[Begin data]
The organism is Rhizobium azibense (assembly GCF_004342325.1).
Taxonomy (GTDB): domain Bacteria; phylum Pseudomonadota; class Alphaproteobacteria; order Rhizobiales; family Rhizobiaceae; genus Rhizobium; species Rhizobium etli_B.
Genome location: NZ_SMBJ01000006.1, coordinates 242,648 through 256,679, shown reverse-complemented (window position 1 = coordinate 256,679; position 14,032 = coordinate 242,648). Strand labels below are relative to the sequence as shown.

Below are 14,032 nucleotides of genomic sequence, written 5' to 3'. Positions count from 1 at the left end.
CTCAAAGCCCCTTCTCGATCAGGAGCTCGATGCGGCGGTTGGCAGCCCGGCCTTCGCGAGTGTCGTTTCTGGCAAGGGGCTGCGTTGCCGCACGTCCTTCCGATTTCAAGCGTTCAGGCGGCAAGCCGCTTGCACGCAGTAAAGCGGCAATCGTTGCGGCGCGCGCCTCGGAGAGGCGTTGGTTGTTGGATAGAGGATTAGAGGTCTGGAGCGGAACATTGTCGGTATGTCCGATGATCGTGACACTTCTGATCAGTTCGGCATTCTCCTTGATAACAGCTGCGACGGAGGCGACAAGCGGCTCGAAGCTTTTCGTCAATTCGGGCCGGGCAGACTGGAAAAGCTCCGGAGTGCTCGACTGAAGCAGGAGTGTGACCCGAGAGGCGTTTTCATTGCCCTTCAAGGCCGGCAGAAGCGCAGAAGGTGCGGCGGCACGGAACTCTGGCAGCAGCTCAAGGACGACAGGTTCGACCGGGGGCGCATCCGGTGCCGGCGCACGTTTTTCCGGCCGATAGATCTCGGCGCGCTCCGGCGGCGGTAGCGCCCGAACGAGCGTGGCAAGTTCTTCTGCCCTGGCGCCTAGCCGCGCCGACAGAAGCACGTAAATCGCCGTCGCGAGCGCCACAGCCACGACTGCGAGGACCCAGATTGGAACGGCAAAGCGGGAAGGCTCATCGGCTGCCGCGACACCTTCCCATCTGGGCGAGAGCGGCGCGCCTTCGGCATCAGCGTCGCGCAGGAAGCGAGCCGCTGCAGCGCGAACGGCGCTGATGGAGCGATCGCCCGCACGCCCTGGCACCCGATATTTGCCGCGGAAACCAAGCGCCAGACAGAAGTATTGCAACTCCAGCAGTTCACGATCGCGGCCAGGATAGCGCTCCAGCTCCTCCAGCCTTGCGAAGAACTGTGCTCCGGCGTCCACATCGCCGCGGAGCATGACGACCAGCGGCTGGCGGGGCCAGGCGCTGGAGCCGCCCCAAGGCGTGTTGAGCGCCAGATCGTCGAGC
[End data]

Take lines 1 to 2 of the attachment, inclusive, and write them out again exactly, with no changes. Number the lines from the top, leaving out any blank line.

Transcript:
The organism is Rhizobium azibense (assembly GCF_004342325.1).
Taxonomy (GTDB): domain Bacteria; phylum Pseudomonadota; class Alphaproteobacteria; order Rhizobiales; family Rhizobiaceae; genus Rhizobium; species Rhizobium etli_B.